19. ^ Maryland State Highway Administration. Maryland: Official Highway Map (Map) (1972 ed.).
  20. ^ United States Geological Survey. Odenton, MD quadrangle (Map). 1:24,000. 7 1/2 Minute Series (Topographic) (1980 ed.).
  21. ^ a b Lee, Robert (May 21, 1991). "Route 10 Gets Off To Slow Start". The Baltimore Sun (Baltimore: Tribune Company). Retrieved 2013-10-12. 
  22. ^ a b c d e "Major Transportation Milestones in the Baltimore Region Since 1940" (PDF). Baltimore Metropolitan Council. December 1, 2005. pp. 10–12. Retrieved 2013-10-12. 
  23. ^ Maryland State Highway Administration (January 7, 1972) (JPG). Arundel Expressway Locator Map (Map). http://tribune-files.imagefortress.com/attachment1s/2439381/medium_wm/BMM-063-BS_F.JPG?1330678778. Retrieved 2013-10-12.
  24. ^ Maryland State Highway Administration. Maryland: Official Highway Map (Map) (1975–76 ed.).
  25. ^ Office of Engineering (1998). "Part I: History". The Dwight D. Eisenhower System of Interstate and Defense Highways. Federal Highway Administration. Retrieved 2013-10-15. 
  26. ^ a b c Office of Engineering (1998). "Part V - Interstate Withdrawal-Substitution Program". The Dwight D. Eisenhower System of Interstate and Defense Highways. Federal Highway Administration. Retrieved 2013-10-15. 
  27. ^ Daemmrich, JoAnna (June 13, 1991). "Road Plans A Concern To Residents". The Baltimore Sun (Baltimore: Tribune Company). Retrieved 2013-10-12. 
  28. ^ Highway Information Services Division (December 31, 1999). Highway Location Reference. Maryland State Highway Administration. Retrieved 2013-10-11. 
  29. ^ Maryland State Highway Administration. Maryland: Official Highway Map (Map) (1987 ed.).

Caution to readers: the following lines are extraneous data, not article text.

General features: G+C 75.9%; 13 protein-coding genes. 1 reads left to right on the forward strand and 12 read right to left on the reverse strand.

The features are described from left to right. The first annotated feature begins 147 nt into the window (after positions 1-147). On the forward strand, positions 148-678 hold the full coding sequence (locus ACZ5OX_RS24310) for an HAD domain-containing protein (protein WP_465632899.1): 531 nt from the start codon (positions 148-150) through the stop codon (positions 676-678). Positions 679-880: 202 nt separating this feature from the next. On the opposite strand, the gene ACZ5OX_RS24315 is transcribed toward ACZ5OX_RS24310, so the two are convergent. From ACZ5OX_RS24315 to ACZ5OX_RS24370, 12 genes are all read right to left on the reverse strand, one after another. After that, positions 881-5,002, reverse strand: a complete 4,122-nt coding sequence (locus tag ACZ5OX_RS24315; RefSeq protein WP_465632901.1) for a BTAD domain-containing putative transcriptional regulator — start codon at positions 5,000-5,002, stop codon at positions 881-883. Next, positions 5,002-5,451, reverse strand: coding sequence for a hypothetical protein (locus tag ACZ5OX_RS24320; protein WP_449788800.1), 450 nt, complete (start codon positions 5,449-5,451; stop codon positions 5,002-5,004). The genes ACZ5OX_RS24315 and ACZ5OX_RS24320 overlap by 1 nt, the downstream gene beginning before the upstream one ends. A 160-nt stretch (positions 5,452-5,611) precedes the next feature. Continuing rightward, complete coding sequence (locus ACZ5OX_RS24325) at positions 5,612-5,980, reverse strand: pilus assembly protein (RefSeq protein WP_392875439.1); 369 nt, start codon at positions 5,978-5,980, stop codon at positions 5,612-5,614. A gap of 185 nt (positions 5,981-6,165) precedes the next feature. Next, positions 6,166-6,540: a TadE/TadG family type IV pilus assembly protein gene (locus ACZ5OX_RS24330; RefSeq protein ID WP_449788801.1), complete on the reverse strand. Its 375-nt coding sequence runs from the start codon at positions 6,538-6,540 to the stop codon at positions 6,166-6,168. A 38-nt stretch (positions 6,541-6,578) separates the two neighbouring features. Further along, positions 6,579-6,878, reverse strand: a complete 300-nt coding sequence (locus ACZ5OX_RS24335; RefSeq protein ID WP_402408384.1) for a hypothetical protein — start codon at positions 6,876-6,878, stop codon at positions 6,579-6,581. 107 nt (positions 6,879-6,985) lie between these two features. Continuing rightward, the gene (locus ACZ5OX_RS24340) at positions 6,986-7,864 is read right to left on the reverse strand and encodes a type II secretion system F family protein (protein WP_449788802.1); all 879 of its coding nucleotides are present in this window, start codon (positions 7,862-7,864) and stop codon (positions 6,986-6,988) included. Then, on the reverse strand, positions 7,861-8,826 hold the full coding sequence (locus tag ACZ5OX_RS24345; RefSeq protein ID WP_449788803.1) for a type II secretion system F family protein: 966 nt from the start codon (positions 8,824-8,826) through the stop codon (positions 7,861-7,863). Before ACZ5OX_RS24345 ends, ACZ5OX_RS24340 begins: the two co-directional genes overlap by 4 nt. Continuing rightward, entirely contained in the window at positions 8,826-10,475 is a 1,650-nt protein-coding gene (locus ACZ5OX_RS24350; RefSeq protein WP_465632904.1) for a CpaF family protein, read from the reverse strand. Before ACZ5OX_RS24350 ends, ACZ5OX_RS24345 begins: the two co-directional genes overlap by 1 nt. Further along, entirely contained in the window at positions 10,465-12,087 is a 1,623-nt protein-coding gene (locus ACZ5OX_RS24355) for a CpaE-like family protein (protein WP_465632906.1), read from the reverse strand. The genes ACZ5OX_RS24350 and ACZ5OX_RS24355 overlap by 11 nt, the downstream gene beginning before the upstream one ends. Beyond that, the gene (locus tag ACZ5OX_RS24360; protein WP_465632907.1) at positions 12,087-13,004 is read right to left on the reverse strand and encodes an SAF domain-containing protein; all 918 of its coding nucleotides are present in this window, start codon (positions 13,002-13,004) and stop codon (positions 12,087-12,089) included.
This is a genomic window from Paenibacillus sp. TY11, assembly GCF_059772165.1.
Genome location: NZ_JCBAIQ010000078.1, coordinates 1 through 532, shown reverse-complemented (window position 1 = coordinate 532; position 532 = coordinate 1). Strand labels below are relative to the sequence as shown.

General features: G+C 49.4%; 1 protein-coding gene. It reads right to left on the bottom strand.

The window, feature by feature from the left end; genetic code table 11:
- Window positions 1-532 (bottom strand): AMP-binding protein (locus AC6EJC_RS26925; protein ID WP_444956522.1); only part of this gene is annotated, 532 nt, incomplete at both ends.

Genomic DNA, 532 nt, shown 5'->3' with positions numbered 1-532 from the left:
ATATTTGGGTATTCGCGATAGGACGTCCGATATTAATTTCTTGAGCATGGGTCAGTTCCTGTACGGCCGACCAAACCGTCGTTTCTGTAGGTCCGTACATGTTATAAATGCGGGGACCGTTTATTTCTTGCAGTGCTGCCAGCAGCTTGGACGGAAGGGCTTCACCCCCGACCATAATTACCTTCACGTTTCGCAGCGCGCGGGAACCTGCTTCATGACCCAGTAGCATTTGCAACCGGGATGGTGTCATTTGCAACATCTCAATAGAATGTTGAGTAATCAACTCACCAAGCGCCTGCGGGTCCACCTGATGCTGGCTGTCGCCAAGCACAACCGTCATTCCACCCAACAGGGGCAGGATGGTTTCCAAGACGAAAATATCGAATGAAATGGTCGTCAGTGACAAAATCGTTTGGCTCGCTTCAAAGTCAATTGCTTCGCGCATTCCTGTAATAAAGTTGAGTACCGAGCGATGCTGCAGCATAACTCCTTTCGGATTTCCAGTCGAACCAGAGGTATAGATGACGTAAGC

30. ^ a b Maryland State Highway Administration. Maryland: Official Highway Map (Map) (1989 ed.).
  31. ^ Maryland State Highway Administration. Maryland: Official Highway Map (Map) (1993 ed.).
  32. ^ Staff (2012). "NBI Structure Number: 100000020135010". National Bridge Inventory. Federal Highway Administration. Retrieved 2013-10-12. 
  33. ^ a b c d e Maryland State Highway Administration. Maryland: Official Highway Map (Map) (1991 ed.).
  34. ^ Staff (April 30, 1993). "I-97 Widening in Glen Burnie to Start About May 20". The Baltimore Sun (Baltimore: Tribune Company). Retrieved 2013-10-12. 
  35. ^ Lee, Edward (August 12, 1995). "New I-97 lanes Will Open Tomorrow". The Baltimore Sun (Baltimore: Tribune Company). Retrieved 2013-10-12. 
  36. ^ Staff (October 11, 1995). "New Ramp to Open Tomorrow as Part of I-97 Widening". Baltimore: Tribune Company. Retrieved 2013-10-12. 
  37. ^ Staff (2012). "NBI Structure Number: 100000020139010". National Bridge Inventory. Federal Highway Administration. Retrieved 2013-10-12. 
  38. ^ Staff (2012). "NBI Structure Number: 100000020065011". National Bridge Inventory. Federal Highway Administration. Retrieved 2013-10-12.